Quangos such as RDAs have come under fire over the past decade for the dizzying sums of money they consume. There are concerns, however, that in going from strong levels of investment to none, that regional growth will grind to an inevitable halt. Responsibility but not money is being given to local councils and stakeholders. The changes may go some way to appeasing taxpayer concerns that their cash has for too long been feeding large Whitehall-led organisations, but it still leaves the question: who is going to pay for development of the south east economy? Government would argue that it is time for local businesses to drive growth and procure funds. But without the support of central government-funded feasibility studies and a reliable flow of start-up funds to help get fledgling projects off the ground, it is uncertain how such resources will be raised and managed on a significant scale.
Larger than local
Another question that faces these new, highly localised partnerships is: what happens to larger-than-local projects?
The ICE has said previously that there are significant implications for the delivery of important infrastructure that sits between the national and very local level - to put it simply, with the focus on the small-scale, what happens to projects that straddle or encompass two or more administrative boundaries? With the move to devolving power to small councils and local businesses, there are concerns that projects necessary for larger groups of people than local communities, could fall foul of the new regulations. Chair of the ICE’s localism panel Geoff French says that while ICE recognises the need to devolve power, it remains concerned about certain aspects of the new approach.
Over the last six months, the ICE has campaigned for a duty to cooperate, which is intended to facilitate cooperation between planning authorities on infrastructure of strategic importance, to be strengthened and clarified.
Recent amendments made to the Localism Bill report stage addressed this, but French notes that it remains to be seen how it will play out in reality.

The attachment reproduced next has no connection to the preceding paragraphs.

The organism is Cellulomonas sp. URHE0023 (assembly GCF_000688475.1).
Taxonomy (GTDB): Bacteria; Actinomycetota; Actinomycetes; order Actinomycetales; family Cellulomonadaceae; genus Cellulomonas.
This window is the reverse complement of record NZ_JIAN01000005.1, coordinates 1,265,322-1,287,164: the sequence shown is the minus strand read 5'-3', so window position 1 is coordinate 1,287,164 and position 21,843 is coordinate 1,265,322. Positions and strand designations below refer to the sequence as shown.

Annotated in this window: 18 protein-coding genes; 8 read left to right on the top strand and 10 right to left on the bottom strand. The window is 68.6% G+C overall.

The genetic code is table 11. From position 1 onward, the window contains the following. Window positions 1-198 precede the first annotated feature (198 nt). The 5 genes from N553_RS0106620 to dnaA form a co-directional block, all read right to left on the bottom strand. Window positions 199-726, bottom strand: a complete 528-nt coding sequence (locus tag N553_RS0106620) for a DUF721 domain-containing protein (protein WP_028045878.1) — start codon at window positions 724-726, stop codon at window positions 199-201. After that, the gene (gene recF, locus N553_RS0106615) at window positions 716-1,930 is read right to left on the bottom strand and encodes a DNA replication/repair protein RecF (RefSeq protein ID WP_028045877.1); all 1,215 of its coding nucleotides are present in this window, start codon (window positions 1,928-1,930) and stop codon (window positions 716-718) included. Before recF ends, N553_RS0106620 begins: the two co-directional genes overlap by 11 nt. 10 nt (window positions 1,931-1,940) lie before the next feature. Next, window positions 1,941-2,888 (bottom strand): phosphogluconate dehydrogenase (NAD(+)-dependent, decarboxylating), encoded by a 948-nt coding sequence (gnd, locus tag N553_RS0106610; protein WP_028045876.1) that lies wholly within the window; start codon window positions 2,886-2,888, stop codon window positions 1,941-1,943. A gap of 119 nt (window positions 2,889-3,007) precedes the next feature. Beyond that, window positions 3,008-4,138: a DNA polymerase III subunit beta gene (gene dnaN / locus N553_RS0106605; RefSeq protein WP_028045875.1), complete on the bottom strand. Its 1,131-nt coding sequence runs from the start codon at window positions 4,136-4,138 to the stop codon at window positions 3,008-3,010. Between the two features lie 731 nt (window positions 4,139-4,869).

The ICE is also concerned about the introduction of local referendums, he says. “If organised community groups are able to oppose developments even before planning proposals have been made, this could pose questions for infrastructure development.” French adds that leveraging funding is always difficult, whatever system is in place.
“My view is that the public and private sectors are considerably closer under the LEPs than they were under the RDAs. This must improve the engagement with private investors.”
This time last year, now-deputy director for growth and infrastructure at Oxfordshire County Council Martin Tugwell was hopeful such radical changes could work.
“It seems like the right time to do this. If you give local councils the opportunity to make decisions, providing the information, the technical expertise and a framework is there, they’ll do it. It’s not going to make decision-making any easier, but is that such a bad thing?”
“If organised community groups can oppose development, this could pose questions for infrastructure”
Geoff French, ICE Localism Panel
Peter Brett Associates partner and regional investment expert Scott Witchalls thinks that the key challenge will be to understand and agree priorities for investment across the region.
“There will naturally be a lack of willingness to support a project if it might prejudice another bid for a project of more interest to them. However, this was always the case.
“The only real difference is that when funds are even more scarce, unequivocal support is much harder to gain. I’m convinced that those who approached the delivery of projects effectively before, will still be able to gain support and funding for projects.”
With the advent of the localism agenda, regional government is entering a period of unprecedented change. It is up to those on the front line at the regional level to ensure that questions are asked, and answers found.